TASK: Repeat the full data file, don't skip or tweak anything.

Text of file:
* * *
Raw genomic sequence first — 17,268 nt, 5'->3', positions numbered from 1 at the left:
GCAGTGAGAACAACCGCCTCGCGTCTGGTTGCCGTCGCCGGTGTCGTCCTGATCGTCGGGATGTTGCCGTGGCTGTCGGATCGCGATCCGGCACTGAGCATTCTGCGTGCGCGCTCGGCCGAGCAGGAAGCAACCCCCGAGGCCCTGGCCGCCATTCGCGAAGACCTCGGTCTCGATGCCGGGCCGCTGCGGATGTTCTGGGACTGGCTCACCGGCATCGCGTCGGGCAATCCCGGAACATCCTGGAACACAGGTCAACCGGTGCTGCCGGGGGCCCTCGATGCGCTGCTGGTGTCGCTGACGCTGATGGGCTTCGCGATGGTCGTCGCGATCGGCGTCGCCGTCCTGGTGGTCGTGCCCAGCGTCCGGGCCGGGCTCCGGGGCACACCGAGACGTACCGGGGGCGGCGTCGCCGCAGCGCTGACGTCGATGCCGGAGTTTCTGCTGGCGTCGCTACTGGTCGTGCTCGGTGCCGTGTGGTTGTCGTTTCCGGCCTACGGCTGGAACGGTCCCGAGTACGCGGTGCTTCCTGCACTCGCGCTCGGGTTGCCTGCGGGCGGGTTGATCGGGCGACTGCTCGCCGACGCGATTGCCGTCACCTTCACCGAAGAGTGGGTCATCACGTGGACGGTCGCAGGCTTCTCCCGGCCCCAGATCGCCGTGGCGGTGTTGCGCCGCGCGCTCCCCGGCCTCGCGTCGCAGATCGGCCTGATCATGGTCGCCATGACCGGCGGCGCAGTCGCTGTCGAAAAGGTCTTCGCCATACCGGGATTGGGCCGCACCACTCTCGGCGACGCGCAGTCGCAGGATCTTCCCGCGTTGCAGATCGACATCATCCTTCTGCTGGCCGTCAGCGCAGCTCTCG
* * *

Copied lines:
Raw genomic sequence first — 17,268 nt, 5'->3', positions numbered from 1 at the left:
GCAGTGAGAACAACCGCCTCGCGTCTGGTTGCCGTCGCCGGTGTCGTCCTGATCGTCGGGATGTTGCCGTGGCTGTCGGATCGCGATCCGGCACTGAGCATTCTGCGTGCGCGCTCGGCCGAGCAGGAAGCAACCCCCGAGGCCCTGGCCGCCATTCGCGAAGACCTCGGTCTCGATGCCGGGCCGCTGCGGATGTTCTGGGACTGGCTCACCGGCATCGCGTCGGGCAATCCCGGAACATCCTGGAACACAGGTCAACCGGTGCTGCCGGGGGCCCTCGATGCGCTGCTGGTGTCGCTGACGCTGATGGGCTTCGCGATGGTCGTCGCGATCGGCGTCGCCGTCCTGGTGGTCGTGCCCAGCGTCCGGGCCGGGCTCCGGGGCACACCGAGACGTACCGGGGGCGGCGTCGCCGCAGCGCTGACGTCGATGCCGGAGTTTCTGCTGGCGTCGCTACTGGTCGTGCTCGGTGCCGTGTGGTTGTCGTTTCCGGCCTACGGCTGGAACGGTCCCGAGTACGCGGTGCTTCCTGCACTCGCGCTCGGGTTGCCTGCGGGCGGGTTGATCGGGCGACTGCTCGCCGACGCGATTGCCGTCACCTTCACCGAAGAGTGGGTCATCACGTGGACGGTCGCAGGCTTCTCCCGGCCCCAGATCGCCGTGGCGGTGTTGCGCCGCGCGCTCCCCGGCCTCGCGTCGCAGATCGGCCTGATCATGGTCGCCATGACCGGCGGCGCAGTCGCTGTCGAAAAGGTCTTCGCCATACCGGGATTGGGCCGCACCACTCTCGGCGACGCGCAGTCGCAGGATCTTCCCGCGTTGCAGATCGACATCATCCTTCTGCTGGCCGTCAGCGCAGCTCTCG